Chelsea hero Costa is a unique striker, says Neil Humphreys
Brutal and brilliant, Costa saves the day for the Blues
(Gylfi Sigurdsson 59-pen, Leroy Fer 62)
(Diego Costa 18, 81)
Forget Sergio Aguero and even Zlatan Ibrahimovic, there is no other English Premier League striker quite like Diego Costa.
He's neither the most accomplished, nor the most artistic, and certainly not the most popular, but you can't take your eyes off him.
He's Darth Vader, a devilish bogeyman in a dark uniform, ready to use his tricks for good or evil.
He trotted off at full-time with a brace to earn Chelsea a 2-2 draw with Swansea this morning (Singapore time).
He also earned a yellow card for a sneaky foul and the sound of an angry Welsh mob outrageous at his blatant acts of villainy.
A target for Swansea's cynical centre backs throughout, he was pushed, kicked and bundled over at every opportunity. He didn't wilt. He reciprocated.
He didn't complain either, he got even, earning a point with a spectacular bicycle kick in the 81st minute that deflected into goal off a Swansea defender.
Costa is loved at Chelsea and loathed just about everywhere else, but he finishes for fun, a bull in a penalty box, all raised boots and elbows and clearly in the mood for mischief again.
Antonio Conte knows that the Blues remain a slightly frustrating work in progress, but at least he knows he has the finished article up front.
Chelsea lack the quality of Manchester City, the only side left now with maximum points after four games, but Costa still gives them a shot at silverware.
He snatched an honourable draw from the jaws of defeat in a barnstorming finish that, frankly, no one saw coming, thanks to Swansea manager Francesco Guidolin.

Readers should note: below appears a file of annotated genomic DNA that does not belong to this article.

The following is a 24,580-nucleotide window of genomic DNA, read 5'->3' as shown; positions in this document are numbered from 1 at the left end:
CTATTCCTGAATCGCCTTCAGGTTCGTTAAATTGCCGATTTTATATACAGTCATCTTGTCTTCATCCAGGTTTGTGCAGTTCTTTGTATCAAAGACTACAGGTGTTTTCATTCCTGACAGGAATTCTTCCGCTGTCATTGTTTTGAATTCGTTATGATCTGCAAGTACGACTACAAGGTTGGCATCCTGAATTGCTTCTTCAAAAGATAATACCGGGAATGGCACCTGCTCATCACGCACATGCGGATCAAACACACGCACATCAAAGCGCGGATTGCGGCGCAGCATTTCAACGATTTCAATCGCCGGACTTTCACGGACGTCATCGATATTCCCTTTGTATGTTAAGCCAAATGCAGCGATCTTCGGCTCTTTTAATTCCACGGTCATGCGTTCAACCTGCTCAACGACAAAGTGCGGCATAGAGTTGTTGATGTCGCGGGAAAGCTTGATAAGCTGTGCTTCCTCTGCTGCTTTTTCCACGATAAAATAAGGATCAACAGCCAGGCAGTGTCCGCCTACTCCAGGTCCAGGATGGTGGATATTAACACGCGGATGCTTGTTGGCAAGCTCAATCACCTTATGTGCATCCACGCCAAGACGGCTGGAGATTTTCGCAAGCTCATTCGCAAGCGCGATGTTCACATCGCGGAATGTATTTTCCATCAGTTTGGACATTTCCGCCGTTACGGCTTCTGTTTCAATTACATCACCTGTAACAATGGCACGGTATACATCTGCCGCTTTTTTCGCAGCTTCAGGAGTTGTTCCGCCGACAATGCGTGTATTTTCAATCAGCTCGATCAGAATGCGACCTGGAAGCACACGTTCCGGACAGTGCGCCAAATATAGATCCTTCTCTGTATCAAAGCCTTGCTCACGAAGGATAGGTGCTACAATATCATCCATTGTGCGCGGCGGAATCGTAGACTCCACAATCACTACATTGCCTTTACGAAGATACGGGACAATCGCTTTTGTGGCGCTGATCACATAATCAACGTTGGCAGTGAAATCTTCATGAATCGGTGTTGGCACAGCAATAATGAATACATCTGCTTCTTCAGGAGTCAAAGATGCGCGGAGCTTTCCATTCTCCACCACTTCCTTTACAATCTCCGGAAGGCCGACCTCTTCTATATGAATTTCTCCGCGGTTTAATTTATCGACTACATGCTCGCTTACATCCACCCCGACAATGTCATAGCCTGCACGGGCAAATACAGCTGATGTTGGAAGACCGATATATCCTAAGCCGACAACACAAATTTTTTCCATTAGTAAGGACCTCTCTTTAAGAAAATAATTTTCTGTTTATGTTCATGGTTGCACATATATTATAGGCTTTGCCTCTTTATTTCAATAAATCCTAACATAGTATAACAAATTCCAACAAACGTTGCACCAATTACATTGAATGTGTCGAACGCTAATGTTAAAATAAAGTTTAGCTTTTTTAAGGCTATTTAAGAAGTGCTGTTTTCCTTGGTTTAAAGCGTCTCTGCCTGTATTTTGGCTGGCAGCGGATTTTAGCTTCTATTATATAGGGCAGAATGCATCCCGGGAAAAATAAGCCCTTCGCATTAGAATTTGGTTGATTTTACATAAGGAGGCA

Like Conte at Euro 2016, Guidolin assumed a trio of centre backs was the solution to the problem of Chelsea's marauding midfielders.
The clumsy formation was an open invitation to Cesar Azpilicueta and Eden Hazard to double up one on side and Branislav Ivanovic and Willian the other to exploit the kind of gaps usually found in Donald Trump's sentences.
In the 18th minute, Chelsea swaggered through an open door.
Ivanovic, who often moves like an uncle playing Chinese checkers at a void deck, somehow galloped into space to swing in a vicious cross.
Swansea's defenders behaved as if dipped in itching powder, allowing the ball to reach Costa, who swept home a fine first-time strike.
The Spaniard still polarises, but he pulverises defences, leaving Swans supporters baying for his blood: just another day at the office for the pantomime villain.
By then, Guidolin had already rectified his comically inept tactical gamble.
He removed a furious Neil Taylor and rejigged the Welsh side into something vaguely resembling a 4-3-3.
At the other end, Thibaut Courtois had not featured, out of camera sight, out of mind. There was nothing to fear from a Swansea rush, which made his rush of blood all the more inexplicable.
A long hopeful ball to Gylfi Sigurdsson was running away from him in the 59th minute, when Courtois dashed from his goal and scythed through the midfielder like scissors through damp paper.
Sigurdsson crumpled. Courtois blundered. The pair faced off again from the penalty spot. Sigurdsson prevailed.
Three minutes later, Conte was holding his head in his hands, turning his back on the nightmare unfolding before him as Chelsea imploded.
John Terry squared a simple pass to Gary Cahill, who dithered like a kid in a candy store with a dollar to spend, and Leroy Fer picked the defender's pocket.
Fer slipped his shot through Courtois' legs and the previously wilting Welsh turned the Liberty Stadium into a wall of noise.
In three minutes, the Swans had doubled their goal tally for the entire season. Their lead was wholly unexpected as the Blues became the gifts that kept on giving.
The most unlikely of victories appeared on the cards until Costa's late, dramatic acrobatics.
As Swansea failed to clear in a packed penalty box, the Spaniard took off to meet a rising, blocked shot and powered his bicycle kick into the net. He deserved his grand finale.
There are heroes. There are villains. But no one does both better than Costa.